Plans by the government to scrap parts of the Northern Ireland Protocol are "absolutely reckless", Sinn Féin deputy leader Michelle O'Neill has said.
Ms O'Neill said it did "nothing to serve the interests of the people here".
However, Democratic Unionist Party DUP leader Sir Jeffrey Donaldson said what the government planned was "a solution".
The UK government says it wants to change parts of the protocol to make it easier for some goods to flow from Great Britain to Northern Ireland.
But the EU is against the move, saying it would break international law.
The protocol keeps Northern Ireland inside the EU's single market for goods.
It prevents a hard border with the Republic of Ireland but means checks on some goods arriving from other parts of the UK.
Leading reaction to the plans, Ms O'Neill said legislation to overturn the protocol would further political instability and create even more economic uncertainty.
"The reality is that the protocol is working, the majority of businesses have been very vocal on that - 80% of businesses would say the protocol is working, it's actually affording them great opportunities, it's creating jobs," she said.
"Boris Johnson's action is illegal, he's in clear breach of international law, regardless of the detail, he himself signed up to an international agreement.
"All energy and efforts would be better placed in trying to find agreed ways forward because the protocol is here to stay."
Sir Jeffrey added: "I believe that finally we are seeing the kind of action that is required to begin the process of removing the barriers for trade within the UK, to restoring Northern Ireland's place within the UK internal market.
"The UK government has a primary responsibility to protect the integrity of the UK and its internal market while at the same time offering reasonable proposals that offer protection to the EU and their internal market.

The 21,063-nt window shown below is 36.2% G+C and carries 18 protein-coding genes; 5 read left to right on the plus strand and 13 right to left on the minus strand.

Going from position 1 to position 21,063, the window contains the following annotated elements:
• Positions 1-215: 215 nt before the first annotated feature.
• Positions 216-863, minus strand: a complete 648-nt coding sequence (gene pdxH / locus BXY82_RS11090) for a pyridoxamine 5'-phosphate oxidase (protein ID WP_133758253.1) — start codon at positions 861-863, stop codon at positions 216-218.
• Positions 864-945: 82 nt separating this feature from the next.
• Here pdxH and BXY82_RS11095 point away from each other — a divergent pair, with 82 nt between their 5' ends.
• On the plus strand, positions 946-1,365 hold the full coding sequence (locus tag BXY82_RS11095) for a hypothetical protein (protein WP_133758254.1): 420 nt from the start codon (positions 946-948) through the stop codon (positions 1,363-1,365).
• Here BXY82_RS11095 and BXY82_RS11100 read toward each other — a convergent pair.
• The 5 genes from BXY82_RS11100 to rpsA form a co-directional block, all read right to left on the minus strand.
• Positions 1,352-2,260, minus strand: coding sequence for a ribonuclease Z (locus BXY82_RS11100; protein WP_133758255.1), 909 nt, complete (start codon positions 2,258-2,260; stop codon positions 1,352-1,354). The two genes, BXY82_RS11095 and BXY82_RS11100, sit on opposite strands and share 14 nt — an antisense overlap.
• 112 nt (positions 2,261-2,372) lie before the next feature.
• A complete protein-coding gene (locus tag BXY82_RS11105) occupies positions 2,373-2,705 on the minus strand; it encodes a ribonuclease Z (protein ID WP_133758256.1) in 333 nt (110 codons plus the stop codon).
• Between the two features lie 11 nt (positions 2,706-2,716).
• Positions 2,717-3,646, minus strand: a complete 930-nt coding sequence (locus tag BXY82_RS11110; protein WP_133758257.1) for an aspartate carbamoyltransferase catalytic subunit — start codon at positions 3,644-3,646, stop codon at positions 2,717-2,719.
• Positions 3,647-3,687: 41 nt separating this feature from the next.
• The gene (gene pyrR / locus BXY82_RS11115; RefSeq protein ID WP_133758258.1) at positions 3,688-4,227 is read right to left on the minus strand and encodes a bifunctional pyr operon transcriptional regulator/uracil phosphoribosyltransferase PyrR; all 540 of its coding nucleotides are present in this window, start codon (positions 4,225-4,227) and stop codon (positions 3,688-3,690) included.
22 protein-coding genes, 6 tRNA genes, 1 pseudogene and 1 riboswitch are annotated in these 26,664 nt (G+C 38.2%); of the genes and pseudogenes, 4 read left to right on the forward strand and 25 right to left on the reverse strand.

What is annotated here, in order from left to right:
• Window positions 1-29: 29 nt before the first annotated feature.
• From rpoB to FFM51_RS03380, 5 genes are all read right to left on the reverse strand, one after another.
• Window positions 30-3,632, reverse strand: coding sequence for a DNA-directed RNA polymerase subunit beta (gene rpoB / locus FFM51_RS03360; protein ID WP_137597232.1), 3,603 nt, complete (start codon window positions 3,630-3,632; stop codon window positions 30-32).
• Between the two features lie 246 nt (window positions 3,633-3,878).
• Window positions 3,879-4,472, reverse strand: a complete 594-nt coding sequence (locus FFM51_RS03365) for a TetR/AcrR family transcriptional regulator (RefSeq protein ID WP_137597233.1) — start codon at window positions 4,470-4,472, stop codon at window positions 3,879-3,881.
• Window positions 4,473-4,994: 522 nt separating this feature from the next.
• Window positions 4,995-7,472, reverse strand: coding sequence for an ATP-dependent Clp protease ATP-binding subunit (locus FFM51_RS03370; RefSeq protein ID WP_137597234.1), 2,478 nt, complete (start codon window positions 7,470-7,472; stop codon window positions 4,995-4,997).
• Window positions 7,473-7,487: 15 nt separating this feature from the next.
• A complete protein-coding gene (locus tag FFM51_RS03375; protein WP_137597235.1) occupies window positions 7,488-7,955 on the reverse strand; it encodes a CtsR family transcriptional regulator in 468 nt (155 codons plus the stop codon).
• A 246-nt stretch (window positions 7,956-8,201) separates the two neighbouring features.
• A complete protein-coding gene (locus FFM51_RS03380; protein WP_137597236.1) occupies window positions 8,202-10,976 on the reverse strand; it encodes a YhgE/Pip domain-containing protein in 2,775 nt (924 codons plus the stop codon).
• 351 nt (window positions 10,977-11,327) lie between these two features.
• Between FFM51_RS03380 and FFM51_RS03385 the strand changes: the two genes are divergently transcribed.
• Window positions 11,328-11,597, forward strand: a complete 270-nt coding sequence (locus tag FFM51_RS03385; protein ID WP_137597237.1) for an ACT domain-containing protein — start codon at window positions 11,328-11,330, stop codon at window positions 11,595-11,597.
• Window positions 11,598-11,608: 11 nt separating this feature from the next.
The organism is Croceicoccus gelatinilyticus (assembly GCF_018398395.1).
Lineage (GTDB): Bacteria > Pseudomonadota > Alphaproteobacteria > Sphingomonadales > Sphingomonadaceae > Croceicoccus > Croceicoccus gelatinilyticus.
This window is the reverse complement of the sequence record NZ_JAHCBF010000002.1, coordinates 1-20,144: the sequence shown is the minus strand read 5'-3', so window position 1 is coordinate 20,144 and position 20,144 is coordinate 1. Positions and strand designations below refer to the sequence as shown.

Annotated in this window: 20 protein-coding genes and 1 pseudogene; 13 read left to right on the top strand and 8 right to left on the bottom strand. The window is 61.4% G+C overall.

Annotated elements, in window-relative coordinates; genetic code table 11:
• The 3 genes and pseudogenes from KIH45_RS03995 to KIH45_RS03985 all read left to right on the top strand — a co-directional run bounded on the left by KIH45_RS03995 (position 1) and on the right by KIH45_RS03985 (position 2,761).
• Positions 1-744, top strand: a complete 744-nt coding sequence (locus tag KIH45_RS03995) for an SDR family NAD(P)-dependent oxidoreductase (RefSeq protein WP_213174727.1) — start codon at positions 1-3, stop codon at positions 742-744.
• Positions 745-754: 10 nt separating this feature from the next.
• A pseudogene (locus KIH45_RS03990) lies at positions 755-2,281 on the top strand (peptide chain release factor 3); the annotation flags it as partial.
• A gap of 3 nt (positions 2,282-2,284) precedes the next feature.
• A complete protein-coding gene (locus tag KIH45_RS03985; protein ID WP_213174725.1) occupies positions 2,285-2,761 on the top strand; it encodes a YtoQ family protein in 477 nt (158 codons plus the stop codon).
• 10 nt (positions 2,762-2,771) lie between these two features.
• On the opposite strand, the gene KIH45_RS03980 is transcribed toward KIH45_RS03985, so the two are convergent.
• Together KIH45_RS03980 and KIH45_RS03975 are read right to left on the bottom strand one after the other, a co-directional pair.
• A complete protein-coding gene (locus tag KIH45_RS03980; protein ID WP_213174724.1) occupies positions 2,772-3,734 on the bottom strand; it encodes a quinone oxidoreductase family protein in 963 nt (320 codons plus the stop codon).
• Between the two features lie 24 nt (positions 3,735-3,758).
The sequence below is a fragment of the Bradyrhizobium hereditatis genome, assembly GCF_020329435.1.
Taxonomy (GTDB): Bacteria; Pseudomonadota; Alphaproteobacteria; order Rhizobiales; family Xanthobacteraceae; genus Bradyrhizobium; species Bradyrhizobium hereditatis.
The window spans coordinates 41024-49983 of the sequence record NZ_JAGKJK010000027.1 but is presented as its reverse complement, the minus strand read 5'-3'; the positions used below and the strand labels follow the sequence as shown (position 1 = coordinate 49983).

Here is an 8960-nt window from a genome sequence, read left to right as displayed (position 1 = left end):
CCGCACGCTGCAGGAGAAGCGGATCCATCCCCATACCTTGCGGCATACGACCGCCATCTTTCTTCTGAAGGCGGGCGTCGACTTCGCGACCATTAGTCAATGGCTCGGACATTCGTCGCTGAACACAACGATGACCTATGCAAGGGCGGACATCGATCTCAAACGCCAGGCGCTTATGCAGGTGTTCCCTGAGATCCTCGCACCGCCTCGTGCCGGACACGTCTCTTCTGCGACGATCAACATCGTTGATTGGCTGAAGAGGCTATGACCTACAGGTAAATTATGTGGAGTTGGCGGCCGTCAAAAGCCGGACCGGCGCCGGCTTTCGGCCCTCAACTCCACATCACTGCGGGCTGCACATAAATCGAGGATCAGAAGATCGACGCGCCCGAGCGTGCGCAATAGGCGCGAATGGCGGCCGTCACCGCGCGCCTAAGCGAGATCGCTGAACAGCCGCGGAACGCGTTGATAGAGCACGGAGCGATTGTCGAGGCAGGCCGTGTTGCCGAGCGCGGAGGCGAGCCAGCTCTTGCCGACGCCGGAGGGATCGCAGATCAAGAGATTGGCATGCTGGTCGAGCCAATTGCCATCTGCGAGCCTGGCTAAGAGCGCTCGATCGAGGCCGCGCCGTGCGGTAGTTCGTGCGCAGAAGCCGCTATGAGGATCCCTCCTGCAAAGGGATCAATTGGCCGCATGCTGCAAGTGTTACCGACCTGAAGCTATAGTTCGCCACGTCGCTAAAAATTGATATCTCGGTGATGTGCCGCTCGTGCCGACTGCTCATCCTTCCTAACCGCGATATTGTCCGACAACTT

"What we want to see now is the bill progressing in parliament and as the bill progresses of course we will consider what that means for devolution in Northern Ireland."
Sir Jeffrey said that without the support and consent of unionists the Stormont institutions could not operate.
"I would say to the Irish government in particular - start listening to what unionists are saying, understand the nature of our concerns, take your head out of the sand and recognise that there is a problem here that needs to be resolved, stop running away from the problem, let's get it resolved," he said.
SDLP leader Colum Eastwood said the legislation was "an outrageous breach of international law".
"It does not have the support of people, businesses or political leaders in Northern Ireland."
Stephen Farry of the Alliance Party said it "does real harm to Northern Ireland.
"It is not supported by the majority of MLAs or the business community. Immediately, it creates economic uncertainty and harms investment," he said.
TUV leader Jim Allister said: "The general direction of travel in the bill marks progress but, along with further clarity, delivery is key.
"The mere publication of this bill is no basis for unionists to surrender the leverage they have by re-engaging with the Stormont institutions."
'Please don't destroy'
Businesses have also been reacting to the government's plans.
Dr Mike Johnston, chief executive of the Dairy Council for Northern Ireland, said he was fearful proposed legislation could affect the sector's trading with European markets.
He said there needs to be "flexibility" in the legislation.
"We are saying very, very clearly please don't destroy what we have".
'Simpler and proportionate'
Andrew Johnson, director of distribution company Johnson Brothers, said 60% of what the company brings in comes from Great Britain and that the protocol has created a larger workload for them in relation to declarations.
He said the company had adapted to the protocol but believed processes could be made "simpler and proportionate".
"We don't need additional administration which probably no one looks at," he said.
Stephen Kelly, chief executive of Manufacturing NI, said the protocol was working "incredibly well" for the manufacturing community.
He said: "Our export sales to Ireland are up 60% in 2021 and up again another 37% in the first quarter of this year".
Mr Kelly said the protocol needed reformed but that it did not need a "wrecking ball" and argued the legislation proposed does that.
He added that if the UK takes unilateral action it could make matters "significantly more worse".
'Certainty and stability'
Retail NI chief executive Glyn Roberts said unilateral action would make it more difficult to secure a wider agreement providing "certainty and stability" for the local business community.
He called on the UK government and EU to restart intensive negotiations to reach an agreement.
Stuart Anderson, from Northern Ireland Chamber of Commerce and Industry said a "careful balance" must be struck to protect gains made to date by their exporters and agrifood sub sectors.
"The apparent shifting of risk onto NI businesses is a cause for particular concern," he said.